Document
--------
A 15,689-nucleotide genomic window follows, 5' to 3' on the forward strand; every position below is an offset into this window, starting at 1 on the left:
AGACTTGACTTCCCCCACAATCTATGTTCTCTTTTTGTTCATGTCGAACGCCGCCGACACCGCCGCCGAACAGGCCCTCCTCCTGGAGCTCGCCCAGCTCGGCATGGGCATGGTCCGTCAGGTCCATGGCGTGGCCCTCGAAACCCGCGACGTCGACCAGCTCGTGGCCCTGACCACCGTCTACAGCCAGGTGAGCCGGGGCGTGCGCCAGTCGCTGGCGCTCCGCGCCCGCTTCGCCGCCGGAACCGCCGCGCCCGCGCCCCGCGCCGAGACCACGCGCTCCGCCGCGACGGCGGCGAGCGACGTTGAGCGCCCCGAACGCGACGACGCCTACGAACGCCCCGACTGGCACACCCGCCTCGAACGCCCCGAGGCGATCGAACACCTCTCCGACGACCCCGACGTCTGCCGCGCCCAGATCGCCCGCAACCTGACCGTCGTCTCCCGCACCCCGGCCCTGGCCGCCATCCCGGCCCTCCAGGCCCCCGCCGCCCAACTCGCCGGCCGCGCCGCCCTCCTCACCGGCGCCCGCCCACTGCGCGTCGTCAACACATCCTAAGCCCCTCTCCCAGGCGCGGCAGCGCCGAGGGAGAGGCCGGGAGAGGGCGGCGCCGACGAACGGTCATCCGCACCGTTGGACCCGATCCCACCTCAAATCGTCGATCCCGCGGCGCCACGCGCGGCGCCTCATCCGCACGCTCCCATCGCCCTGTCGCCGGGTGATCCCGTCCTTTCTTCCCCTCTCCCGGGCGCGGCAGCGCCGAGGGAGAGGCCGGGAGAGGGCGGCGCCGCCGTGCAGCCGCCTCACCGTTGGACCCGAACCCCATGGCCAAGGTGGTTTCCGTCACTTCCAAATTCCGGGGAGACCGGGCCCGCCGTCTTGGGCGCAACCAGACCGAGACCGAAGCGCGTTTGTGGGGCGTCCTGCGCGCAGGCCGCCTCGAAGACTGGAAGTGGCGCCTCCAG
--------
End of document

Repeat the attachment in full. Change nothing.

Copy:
A 15,689-nucleotide genomic window follows, 5' to 3' on the forward strand; every position below is an offset into this window, starting at 1 on the left:
AGACTTGACTTCCCCCACAATCTATGTTCTCTTTTTGTTCATGTCGAACGCCGCCGACACCGCCGCCGAACAGGCCCTCCTCCTGGAGCTCGCCCAGCTCGGCATGGGCATGGTCCGTCAGGTCCATGGCGTGGCCCTCGAAACCCGCGACGTCGACCAGCTCGTGGCCCTGACCACCGTCTACAGCCAGGTGAGCCGGGGCGTGCGCCAGTCGCTGGCGCTCCGCGCCCGCTTCGCCGCCGGAACCGCCGCGCCCGCGCCCCGCGCCGAGACCACGCGCTCCGCCGCGACGGCGGCGAGCGACGTTGAGCGCCCCGAACGCGACGACGCCTACGAACGCCCCGACTGGCACACCCGCCTCGAACGCCCCGAGGCGATCGAACACCTCTCCGACGACCCCGACGTCTGCCGCGCCCAGATCGCCCGCAACCTGACCGTCGTCTCCCGCACCCCGGCCCTGGCCGCCATCCCGGCCCTCCAGGCCCCCGCCGCCCAACTCGCCGGCCGCGCCGCCCTCCTCACCGGCGCCCGCCCACTGCGCGTCGTCAACACATCCTAAGCCCCTCTCCCAGGCGCGGCAGCGCCGAGGGAGAGGCCGGGAGAGGGCGGCGCCGACGAACGGTCATCCGCACCGTTGGACCCGATCCCACCTCAAATCGTCGATCCCGCGGCGCCACGCGCGGCGCCTCATCCGCACGCTCCCATCGCCCTGTCGCCGGGTGATCCCGTCCTTTCTTCCCCTCTCCCGGGCGCGGCAGCGCCGAGGGAGAGGCCGGGAGAGGGCGGCGCCGCCGTGCAGCCGCCTCACCGTTGGACCCGAACCCCATGGCCAAGGTGGTTTCCGTCACTTCCAAATTCCGGGGAGACCGGGCCCGCCGTCTTGGGCGCAACCAGACCGAGACCGAAGCGCGTTTGTGGGGCGTCCTGCGCGCAGGCCGCCTCGAAGACTGGAAGTGGCGCCTCCAG